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|These two paintings are both Baroque renderings of aristocrats from the 1600 to 1700's. One of them represents the older more autocratic traditions of Europe but both are the results of the "Enlightenment."The way in which they are portrayed are important clues as to how each of these rulers ruled there people and how they saw the world. You will be given an assignment in which you will be asked to compare and contrast these two paintings and come up with some conclusions as to how each ruler is portrayed formally and iconographically. You will be asked what this might mean about each ruler and the manner in which they governed.
|Antoine Watteau. L' Indifferent 1716
Oil on canvas 10''x7'' Located in Louvre, Paris
|Hyacinthe Rigaud Louis XIV 1701
Oil on canvas 9'2''x7'' Located in Louvre, Paris
Nicolas Poussin, Bacchanal before a Statue of Pan 1631-33
Oil on canvas, 100 x 142,5 cm. National Gallery, London.
|Context: This painting was executed just before Louis XIV came into his prime. It represent both formally and iconographically a point of view that is in some ways similar but still different than the Rococo period. In some ways classical images from the Baroque were a bit more "platonic" in nature than during the Rococo.Form: This painting is Baroque and in some ways it is the model for the paintings of the Rococo period. This painting incorporates intense or saturated colors and a full use of chiaroscuro, linear perspective and atmospheric perspective and the pastoral or arcadian landscape. The composition of this image recalls friezes from ancient Roman and Greek buildings and Poussin's figures are also dressed and modeled after classical figures.
Iconography: The iconography of this painting is also somewhat the model for the Rococo paintings that follow. It is the kind of image that Poussin might have seen in Italy either on a classical frieze or a pot. Even though the image is "classical" it seems to me to be an almost sarcastic or moralizing way in which to depict it. This painting seems almost to be a warning against hedonism.
The theme this story that this painting portrays is a bacchanal.
According to Webster's,
bac.cha.na.lia n, pl bacchanalia [L, fr. Bacchus] (1591) 1 pl, cap: a Roman festival of Bacchus celebrated with dancing, song, and revelry 2: orgy 2, 3 -- bac.cha.na.lian adj or n
The Rococo style is a substyle of the French Baroque and really only exists from about 1716 to the 1770's at which time it fell out of style. Webster's defines rococo as,
ro.co.co n (1840): rococo work or style ²rococo adj [F, irreg. fr. rocaille rocaille] (1841) 1 a: of or relating to an artistic style esp. of the 18th century characterized by fanciful curved asymmetrical forms and elaborate ornamentation b: of or relating to an 18th century musical style marked by light gay ornamentation and departure from thorough-bass and polyphony 2: excessively ornate or intricateIn terms of its form, the Rococo style is uses a lot of pastel colors which are various pale or light colors, such as powder blue, peaches and pinks. The brushwork in many Rococo style paintings tends to be feathery and or rough. Usually the paintings look a bit more like oil sketches and have a rough or unfinished look to them. The compositions also tend to be a bit looser and not very symmetrical.In terms of iconography and subject matter, Rococo paintings do deal with classical themes but the stories emphasize less dignified themes such as love and romantic indiscretion, in short, the "Dangerous Liaison." Stokstad points out that one of the main subjects of the Rococo style was the fête galante.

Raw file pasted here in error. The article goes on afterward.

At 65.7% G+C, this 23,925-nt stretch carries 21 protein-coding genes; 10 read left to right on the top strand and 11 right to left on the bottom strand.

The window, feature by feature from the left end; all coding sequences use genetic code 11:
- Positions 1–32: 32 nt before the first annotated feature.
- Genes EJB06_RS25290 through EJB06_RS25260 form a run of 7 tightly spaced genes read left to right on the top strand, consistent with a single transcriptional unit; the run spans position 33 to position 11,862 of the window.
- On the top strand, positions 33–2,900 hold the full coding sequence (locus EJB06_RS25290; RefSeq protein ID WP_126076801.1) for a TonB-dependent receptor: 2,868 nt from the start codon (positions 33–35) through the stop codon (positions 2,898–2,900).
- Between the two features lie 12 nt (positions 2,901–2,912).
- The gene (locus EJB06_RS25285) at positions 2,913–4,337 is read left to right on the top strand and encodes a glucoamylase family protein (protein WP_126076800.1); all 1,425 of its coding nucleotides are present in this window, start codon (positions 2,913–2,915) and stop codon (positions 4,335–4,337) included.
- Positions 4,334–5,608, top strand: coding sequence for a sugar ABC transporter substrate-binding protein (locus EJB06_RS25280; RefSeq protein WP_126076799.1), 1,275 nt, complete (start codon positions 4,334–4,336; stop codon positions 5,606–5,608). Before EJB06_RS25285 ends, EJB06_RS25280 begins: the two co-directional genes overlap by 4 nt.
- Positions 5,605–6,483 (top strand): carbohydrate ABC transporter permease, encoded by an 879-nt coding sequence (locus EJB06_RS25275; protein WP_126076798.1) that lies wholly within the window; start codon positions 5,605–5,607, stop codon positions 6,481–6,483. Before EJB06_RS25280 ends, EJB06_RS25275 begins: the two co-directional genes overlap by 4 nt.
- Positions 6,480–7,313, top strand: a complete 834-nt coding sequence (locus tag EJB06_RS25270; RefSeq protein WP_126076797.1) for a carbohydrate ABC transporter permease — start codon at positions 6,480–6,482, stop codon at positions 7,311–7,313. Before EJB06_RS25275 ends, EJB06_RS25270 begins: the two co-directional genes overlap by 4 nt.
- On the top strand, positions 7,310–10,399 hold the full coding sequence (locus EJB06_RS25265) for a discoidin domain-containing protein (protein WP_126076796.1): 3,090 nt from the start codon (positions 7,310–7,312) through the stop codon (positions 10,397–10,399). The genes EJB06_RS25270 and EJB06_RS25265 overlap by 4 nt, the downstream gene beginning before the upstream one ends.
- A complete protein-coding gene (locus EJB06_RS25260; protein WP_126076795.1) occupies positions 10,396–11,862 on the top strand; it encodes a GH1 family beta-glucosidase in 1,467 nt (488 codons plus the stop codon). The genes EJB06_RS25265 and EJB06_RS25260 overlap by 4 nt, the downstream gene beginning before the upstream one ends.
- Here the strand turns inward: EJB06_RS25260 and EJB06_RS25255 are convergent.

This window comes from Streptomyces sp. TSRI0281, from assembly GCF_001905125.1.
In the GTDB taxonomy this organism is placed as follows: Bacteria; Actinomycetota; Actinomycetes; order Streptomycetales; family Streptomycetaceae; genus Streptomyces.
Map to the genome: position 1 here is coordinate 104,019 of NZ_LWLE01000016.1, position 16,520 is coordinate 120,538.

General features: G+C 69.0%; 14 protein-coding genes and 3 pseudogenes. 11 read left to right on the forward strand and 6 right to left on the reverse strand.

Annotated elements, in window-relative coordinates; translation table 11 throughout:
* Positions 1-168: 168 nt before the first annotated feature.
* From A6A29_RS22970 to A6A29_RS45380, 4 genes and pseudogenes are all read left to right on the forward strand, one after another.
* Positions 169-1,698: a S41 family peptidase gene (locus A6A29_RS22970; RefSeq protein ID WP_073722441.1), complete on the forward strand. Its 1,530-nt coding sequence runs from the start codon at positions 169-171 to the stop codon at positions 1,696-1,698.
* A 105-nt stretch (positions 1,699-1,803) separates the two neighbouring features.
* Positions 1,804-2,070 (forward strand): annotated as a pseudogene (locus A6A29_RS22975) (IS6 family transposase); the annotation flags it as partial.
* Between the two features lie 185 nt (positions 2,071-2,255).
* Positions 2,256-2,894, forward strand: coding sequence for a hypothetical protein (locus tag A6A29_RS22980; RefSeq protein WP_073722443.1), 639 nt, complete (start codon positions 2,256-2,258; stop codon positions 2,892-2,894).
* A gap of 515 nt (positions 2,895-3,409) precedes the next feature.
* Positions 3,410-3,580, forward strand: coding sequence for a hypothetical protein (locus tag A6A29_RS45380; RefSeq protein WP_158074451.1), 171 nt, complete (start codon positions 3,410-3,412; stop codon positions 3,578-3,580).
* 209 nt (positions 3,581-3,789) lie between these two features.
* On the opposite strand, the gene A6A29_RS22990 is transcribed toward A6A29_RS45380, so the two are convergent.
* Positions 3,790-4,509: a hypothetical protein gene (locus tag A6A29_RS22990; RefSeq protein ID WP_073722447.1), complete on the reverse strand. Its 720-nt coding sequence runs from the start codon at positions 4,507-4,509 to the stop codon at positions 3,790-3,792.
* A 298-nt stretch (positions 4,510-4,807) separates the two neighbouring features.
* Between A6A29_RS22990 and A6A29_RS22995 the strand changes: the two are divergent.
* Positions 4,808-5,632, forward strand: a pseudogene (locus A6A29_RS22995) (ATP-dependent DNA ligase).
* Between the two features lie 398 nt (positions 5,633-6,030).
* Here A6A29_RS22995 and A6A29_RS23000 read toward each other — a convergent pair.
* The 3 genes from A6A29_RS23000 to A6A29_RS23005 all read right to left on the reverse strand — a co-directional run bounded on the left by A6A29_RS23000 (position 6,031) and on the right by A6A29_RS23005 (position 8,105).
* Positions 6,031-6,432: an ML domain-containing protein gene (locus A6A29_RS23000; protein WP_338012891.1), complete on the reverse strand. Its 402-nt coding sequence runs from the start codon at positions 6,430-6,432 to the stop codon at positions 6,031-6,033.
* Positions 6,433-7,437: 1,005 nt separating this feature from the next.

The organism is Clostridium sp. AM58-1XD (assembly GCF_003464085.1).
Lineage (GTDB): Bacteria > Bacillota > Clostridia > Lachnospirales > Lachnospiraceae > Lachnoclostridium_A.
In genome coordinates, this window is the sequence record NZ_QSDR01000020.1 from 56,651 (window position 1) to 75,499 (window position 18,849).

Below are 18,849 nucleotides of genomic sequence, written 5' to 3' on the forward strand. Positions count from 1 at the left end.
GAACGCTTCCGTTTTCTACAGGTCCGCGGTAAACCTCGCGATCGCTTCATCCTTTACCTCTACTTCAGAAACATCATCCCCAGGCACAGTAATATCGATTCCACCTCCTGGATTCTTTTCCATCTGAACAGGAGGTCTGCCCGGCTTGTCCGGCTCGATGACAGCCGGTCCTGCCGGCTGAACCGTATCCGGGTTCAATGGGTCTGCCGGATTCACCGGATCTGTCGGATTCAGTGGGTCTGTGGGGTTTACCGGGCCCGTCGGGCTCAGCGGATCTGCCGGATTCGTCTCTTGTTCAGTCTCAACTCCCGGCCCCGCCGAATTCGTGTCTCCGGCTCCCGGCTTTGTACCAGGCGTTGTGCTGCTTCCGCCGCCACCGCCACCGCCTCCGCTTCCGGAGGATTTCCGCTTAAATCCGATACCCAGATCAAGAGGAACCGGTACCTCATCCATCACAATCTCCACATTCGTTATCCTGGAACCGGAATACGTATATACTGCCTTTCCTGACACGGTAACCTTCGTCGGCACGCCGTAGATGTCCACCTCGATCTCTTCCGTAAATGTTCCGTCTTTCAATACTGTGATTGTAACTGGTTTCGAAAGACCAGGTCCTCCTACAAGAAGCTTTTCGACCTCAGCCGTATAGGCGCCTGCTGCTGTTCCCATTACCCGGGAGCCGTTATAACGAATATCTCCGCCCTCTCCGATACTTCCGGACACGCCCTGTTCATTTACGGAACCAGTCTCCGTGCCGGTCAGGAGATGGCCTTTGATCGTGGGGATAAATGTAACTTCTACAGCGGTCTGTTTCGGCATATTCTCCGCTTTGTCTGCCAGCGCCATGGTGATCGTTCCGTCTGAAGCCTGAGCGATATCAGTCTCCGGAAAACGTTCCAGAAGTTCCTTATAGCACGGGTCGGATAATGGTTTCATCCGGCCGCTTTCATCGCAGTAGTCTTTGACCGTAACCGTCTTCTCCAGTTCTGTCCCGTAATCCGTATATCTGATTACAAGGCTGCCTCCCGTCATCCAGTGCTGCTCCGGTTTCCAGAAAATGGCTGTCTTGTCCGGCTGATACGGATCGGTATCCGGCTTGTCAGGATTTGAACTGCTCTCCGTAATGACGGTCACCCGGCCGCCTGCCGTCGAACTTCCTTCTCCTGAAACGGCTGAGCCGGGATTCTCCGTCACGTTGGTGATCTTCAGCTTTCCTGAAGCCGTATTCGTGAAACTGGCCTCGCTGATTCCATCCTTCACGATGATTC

¹fete n [ME fete, fr. MF, fr. OF feste--more at feast] (15c) 1: festival 2 a: a lavish often outdoor entertainment b: a large elaborate party ²fete vt fet.ed ; fet.ing (1819) 1: to honor or commemorate with a fete 2: to pay high honor to
fete cham.pe.tre n, pl fetes champetres [F, lit., rural festival] (1774): an outdoor entertainment
Many of the images in Rococo art are borrowed from opera and Commedia dell'arte. According to the Brittanica,
Around the mid-16th century, there emerged in Italy a lively tradition of popular theatre that fused many disparate elements into a vigorous style, which profoundly influenced the development of European theatre. This was the legendary commedia dell'arte ("theatre of the professionals"), a nonliterary tradition that centred on the actor, as distinguished from the commedia erudita, where the writer was preeminent. Although the precise origins of the commedia dell'arte are difficult to establish, its many similarities with the skills of the medieval jongleurs, who were themselves descendants of the Roman mimes, suggest that it may have been a reawakening of the fabula Atellana, stimulated and coloured by social conditions in Italy during the Renaissance.In spite of its outwardly anarchic spirit, the commedia dell'arte was a highly disciplined art requiring both virtuosity and a strong sense of ensemble playing. Its special quality came from improvisation. Working from a scenario that outlined the plot, the actors would improvise their own dialogue, striving for a balance of words and actions. Acrobatics and singing were also used, as well as the lazzi (special rehearsed routines that could be inserted into the plays at convenient points to heighten the comedy). Because the actors stayed together in permanent companies and specialized in playing the same role for most of their professional lives, they achieved a degree of mastery that had been hitherto unknown on the Italian stage and that must have made the rest of the theatre seem all the more artificial. Another reason for the impact of the commedia dell'arte was that it heralded the first appearance in Italy of professional actresses (the best known being Isabella Andreini), though the female characters were never as sharply developed as their male counterparts. Most of the characters were defined by the leather half-masks they wore (another link with the theatre of antiquity), which made them instantly recognizable. They also spoke in the dialect of their different provinces. Characters such as Pantalone, the miserly Venetian merchant; Dottore Gratiano, the pedant from Bologna; or Arlecchino, the mischievous servant from Bergamo, began as satires on Italian "types" and became the archetypes of many of the favourite characters of 17th- and 18th-century European theatre.